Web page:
That old joke about, “Will I be able to play the piano after surgery, I never could before,” that’s what solid drives felt like.

My bike ride is a working antique, a 12-speed Miyata with gears on the up-angle from my pedals instead of in the middle of the handlebars. I bought ‘Clyde’ for $125 in 1990, refurbished it for $185 many years ago, and finally bought a more ergonomically friendly seat vs. the slab of leather (see photo at top) that lasted 28 years. Riding Clyde was a saving grace, what allowed my staying in shape because it was really the only physical thing that *didn’t* abuse the knee, and biking is an almost year-round possibility in Charlotte.

Post-replacement and therapy, I honestly never expected to become the long-distance shooting threat in hoops I sort of recall being a dozen years before, when I started needing a bracier brace. Having stopped playing even 4-on-4 games six years ago – I sure didn’t want to be the guy *anybody* can drive on and they want to guard – I just wanted to move naturally. I continued catch and shoot hoops by myself over the years, but having to WALK after misses, that didn’t really square with the inner athlete.

Not having to skip across the street so I didn’t get run over made having that knee replacement a simple decision.

This October, after declining to play the previous week, I tried “going easy” for a short game to seven, shooting 4-5 with three long shots, and an assist. I’ve been back four times since, even though my doctor says, “You’re playing basketball?” with concern in his voice. (No sweat doc, I’m playing with old, broken down guys…) I resisted for over a year, I swear I know my limitations, but running after misses because I can, is another reason for thanks.

When doing a content copy writing gig for a CBD manufacturer early last year, I did several articles about how CBD’s effect on the endocannaboid system (ECS) can help with anxiety and depression.  Other research, regarding physical activity as a good overall tool on those fronts, echoed a personal mantra, and that Forever Young Boomer inside me does seem to respond well to CBD’s “focus factor,” having both going for me is terrific.

In my humble opinion, when your moment comes to pull the trigger, do it. The physical therapy is going to hurt, but do it – and then do a little bit more. Happy second birthdays depend on it.

CBD oil as health care resource for Baby Boomers struck a useful chord early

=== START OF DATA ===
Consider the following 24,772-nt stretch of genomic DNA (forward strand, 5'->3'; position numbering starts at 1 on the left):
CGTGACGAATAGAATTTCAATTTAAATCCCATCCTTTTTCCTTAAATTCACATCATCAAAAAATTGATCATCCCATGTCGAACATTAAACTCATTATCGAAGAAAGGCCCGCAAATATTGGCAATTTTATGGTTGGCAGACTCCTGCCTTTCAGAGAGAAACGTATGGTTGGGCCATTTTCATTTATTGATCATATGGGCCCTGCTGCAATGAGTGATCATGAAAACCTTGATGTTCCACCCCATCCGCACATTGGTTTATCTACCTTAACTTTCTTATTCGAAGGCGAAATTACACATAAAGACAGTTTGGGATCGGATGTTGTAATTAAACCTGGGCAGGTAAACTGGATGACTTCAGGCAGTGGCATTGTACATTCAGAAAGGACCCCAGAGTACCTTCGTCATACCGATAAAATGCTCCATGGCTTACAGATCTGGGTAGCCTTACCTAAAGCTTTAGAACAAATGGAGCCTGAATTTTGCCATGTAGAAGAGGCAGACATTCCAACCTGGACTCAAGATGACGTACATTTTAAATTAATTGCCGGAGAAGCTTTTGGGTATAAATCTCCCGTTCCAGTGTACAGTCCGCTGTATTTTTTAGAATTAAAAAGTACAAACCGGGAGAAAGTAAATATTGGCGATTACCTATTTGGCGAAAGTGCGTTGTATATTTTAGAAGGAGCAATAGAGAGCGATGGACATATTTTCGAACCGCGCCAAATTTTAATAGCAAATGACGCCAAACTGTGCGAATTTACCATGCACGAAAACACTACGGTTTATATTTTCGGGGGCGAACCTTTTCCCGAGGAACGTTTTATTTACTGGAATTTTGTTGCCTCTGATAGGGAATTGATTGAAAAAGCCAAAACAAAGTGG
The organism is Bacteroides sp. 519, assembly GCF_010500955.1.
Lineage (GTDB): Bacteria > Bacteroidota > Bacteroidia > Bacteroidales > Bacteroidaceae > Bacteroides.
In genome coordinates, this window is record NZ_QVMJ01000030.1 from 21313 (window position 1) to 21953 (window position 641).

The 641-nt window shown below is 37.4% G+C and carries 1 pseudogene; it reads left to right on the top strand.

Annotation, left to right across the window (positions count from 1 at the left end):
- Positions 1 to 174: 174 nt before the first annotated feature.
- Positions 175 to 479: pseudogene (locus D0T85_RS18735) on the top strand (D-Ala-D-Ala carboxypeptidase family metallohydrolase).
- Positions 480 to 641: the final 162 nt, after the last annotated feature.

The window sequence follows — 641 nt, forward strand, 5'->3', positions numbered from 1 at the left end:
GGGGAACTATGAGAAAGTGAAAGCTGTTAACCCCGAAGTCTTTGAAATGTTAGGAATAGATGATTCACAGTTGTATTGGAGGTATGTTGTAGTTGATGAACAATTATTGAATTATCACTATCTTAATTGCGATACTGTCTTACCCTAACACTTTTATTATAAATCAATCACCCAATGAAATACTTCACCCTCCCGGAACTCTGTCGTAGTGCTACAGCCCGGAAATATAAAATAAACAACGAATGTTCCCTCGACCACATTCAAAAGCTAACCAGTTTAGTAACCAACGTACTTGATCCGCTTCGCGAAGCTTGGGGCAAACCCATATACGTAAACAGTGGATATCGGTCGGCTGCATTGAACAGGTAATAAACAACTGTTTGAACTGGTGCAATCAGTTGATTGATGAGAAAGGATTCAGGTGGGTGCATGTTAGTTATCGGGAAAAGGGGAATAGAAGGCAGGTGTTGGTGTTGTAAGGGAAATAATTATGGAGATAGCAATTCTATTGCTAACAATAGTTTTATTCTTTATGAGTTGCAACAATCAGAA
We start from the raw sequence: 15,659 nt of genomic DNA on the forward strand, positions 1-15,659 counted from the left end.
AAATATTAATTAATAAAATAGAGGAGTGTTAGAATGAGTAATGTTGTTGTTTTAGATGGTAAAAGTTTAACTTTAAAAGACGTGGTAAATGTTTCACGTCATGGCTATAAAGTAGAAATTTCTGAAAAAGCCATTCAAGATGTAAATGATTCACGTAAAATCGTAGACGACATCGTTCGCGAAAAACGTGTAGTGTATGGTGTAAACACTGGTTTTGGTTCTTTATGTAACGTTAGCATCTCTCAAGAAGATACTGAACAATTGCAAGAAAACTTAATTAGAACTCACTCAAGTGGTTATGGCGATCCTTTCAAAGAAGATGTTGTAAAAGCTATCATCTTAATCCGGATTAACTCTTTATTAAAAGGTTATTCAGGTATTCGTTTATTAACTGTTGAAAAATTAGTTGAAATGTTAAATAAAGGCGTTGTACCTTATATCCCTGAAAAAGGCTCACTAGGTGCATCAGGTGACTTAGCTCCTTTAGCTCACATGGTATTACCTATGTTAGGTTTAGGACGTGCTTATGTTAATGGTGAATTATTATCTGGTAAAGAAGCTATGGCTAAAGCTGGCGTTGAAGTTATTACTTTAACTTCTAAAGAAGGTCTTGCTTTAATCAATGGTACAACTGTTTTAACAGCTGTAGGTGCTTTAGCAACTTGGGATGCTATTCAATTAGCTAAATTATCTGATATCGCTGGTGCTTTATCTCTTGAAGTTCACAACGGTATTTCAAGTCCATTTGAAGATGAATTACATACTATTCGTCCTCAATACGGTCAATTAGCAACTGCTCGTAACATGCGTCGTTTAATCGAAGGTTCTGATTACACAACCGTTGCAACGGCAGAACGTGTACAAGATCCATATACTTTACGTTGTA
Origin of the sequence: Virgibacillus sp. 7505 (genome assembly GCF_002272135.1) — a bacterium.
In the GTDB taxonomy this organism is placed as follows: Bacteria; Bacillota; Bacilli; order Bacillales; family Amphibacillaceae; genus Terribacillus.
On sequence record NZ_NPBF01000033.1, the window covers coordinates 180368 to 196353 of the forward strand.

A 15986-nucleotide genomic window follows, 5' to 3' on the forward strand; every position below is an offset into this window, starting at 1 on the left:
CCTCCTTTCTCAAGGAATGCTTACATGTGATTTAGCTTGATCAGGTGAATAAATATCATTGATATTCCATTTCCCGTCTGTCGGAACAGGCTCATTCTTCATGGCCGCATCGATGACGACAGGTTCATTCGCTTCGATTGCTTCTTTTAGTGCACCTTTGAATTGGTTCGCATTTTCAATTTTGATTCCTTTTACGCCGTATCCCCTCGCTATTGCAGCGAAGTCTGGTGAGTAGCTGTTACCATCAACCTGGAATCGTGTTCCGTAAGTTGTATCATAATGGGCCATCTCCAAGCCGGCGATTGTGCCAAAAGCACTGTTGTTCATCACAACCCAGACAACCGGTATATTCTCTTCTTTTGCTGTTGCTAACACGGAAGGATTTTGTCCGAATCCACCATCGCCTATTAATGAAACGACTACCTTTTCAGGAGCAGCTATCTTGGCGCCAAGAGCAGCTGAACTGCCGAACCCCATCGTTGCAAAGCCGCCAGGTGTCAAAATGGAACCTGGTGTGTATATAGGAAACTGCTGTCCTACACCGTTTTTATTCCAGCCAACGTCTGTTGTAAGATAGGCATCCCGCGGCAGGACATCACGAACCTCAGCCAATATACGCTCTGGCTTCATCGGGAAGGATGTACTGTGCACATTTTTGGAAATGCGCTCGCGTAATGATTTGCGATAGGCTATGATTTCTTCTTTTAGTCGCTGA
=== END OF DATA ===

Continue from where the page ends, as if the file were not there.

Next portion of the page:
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When searching for results, if you find a product that works, keep it around.

If you consider the early years of Boomers with Daniel Boone hats and hoola-hoop “fads,” CBD is more like Beatles-level important. The 70 million strong ‘Baby Boomer’ generation (1946-1964) will be overtaken by Millennials (1981-1996) soon, but Boomers accepted documentation and showed a personal willingness early to experience this non-drug and the many physical things it seemed to benefit without the buzz.

CBD oil became a health care star quickly in 2019, beginning with the passage of 2018 Farm Bill (Senate Bill 2667) just before the government shut down in December.  An essential change was redefining CBD as “all parts of the Cannabis sativa plant that do not exceed 0.3% delta-9 THC by dry weight, including “derivatives,” “extracts,” and “cannabinoids.”

Boomers are aware that Reefer Madness scare tactics and criminalized marijuana (Controlled Substances Act, 1971) use were bogus in a lot of ways, but few will deny the scary aspects of opioids like codeine, fentanyl, and hydrocodone addiction. That singular aspect makes CBD’s all-natural aspect even more appealing to those who have more liberal views on what may be good or bad for them.

With a market projected at $22 billion by 2022, Boomers can consider CBD kind of like Coca-Cola as the Real Thing.

Because they’re often caregivers, Boomers have significant first hand knowledge about upcoming senior care issues, including expensive medications with known, negative side effects. Their “Forever Young” group attitude has always valued health issues (racketball, jogging, aerobics) and their top priorities at sixty-plus years are now inflammation, pain management, and as a sleeping aid, areas where CBD has shown documented strength and results.